Published: May 30, 2024

Florida Sports Betting Gets its Day in (Supreme) Court

The ability to offer sports betting in Florida is at stake. 

The Seminole Tribe and its Hard Rock Bet sportsbook enjoy sole jurisdiction over the legal Florida sports betting market, but the highest court in the U.S. will weigh in on whether or not that remains.

The matter of West Flagler Associates, Ltd., et al, v. Debra Haaland, et al., - otherwise known around the industry as "the Florida sports betting case" - has been "distributed for conference” to the Supreme Court for a June 13 discussion. The Court’s nine justices are expected to review the case on that date to decide where things go from there.  

Both West Flagler and the federal government filed briefs earlier this month. Lawyers for Interior Secretary Deb Haaland asked SCOTUS to deny any motions by West Flagler to move this case forward because it’s the federal government’s opinion that earlier rulings upholding the Florida sports betting compact were correct. West Flagler is calling the legality of the current status of sports betting in Florida "plainly unlawful,” so this dissonance has now made its way all the way to the Supreme Court.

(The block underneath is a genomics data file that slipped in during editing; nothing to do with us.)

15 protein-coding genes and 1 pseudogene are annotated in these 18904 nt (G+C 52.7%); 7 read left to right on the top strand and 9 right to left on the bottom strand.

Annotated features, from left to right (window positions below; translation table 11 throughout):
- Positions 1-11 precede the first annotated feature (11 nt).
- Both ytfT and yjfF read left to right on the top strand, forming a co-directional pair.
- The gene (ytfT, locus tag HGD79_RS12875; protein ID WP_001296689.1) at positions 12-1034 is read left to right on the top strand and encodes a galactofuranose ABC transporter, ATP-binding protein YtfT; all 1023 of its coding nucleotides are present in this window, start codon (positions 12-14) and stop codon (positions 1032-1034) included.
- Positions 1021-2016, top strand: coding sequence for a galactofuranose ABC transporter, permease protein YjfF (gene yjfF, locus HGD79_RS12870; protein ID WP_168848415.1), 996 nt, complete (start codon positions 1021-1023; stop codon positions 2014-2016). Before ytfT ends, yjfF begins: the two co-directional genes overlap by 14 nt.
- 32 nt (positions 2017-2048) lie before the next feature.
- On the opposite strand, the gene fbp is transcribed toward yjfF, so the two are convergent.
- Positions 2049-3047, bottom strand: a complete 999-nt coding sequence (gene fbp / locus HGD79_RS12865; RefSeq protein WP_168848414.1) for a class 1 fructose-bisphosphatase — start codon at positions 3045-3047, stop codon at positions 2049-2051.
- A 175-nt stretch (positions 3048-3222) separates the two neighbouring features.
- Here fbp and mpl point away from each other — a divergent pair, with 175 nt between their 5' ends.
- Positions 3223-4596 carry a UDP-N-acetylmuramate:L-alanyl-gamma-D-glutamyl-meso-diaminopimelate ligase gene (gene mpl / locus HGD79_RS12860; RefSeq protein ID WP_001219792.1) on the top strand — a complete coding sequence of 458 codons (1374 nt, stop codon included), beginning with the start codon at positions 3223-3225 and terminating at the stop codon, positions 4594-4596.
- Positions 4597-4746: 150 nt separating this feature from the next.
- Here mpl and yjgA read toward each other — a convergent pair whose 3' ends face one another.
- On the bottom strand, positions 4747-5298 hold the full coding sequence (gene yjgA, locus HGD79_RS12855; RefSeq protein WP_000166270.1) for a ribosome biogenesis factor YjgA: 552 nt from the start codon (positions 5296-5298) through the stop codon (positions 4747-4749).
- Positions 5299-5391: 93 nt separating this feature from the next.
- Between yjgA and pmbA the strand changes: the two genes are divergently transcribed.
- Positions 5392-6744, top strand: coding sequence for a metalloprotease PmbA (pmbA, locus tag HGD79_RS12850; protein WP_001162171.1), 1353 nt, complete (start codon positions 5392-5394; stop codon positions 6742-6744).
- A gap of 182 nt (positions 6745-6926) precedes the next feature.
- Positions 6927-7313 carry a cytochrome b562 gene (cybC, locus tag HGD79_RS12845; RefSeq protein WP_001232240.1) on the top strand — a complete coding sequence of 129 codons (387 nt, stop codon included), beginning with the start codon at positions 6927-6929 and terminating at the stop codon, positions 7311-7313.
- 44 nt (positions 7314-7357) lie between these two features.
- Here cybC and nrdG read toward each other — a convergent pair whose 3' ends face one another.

Talking points

In legal terms, West Flagler has filed a petition of certiorari, which essentially asks the Supreme Court to review a lower court’s decision. 

Legal sports betting in Florida only exists because of the "hub-and-spoke” gaming compact which granted exclusive rights to the Seminole Tribe to establish statewide online sports betting platforms. Hard Rock Bet fully launched in December despite ongoing legal battles at various levels of the federal and state legal systems challenging whether the hub-and-spoke facet of the compact allowing off-reservation bets wired through tribal servers actually meets the Indian Gaming Regulatory Act (IGRA).

Florida attorney Daniel Wallach filed an amicus brief arguing that this structure actually violates the IGRA, citing Supreme Court Justice Brett Kavanaugh’s statement from last October that "if the compact authorized the Tribe to conduct off-reservation gaming operations, either directly or by deeming off-reservation gaming operations to somehow be on-reservation, then the compact would likely violate the Indian Gaming Regulatory Act (IGRA).”

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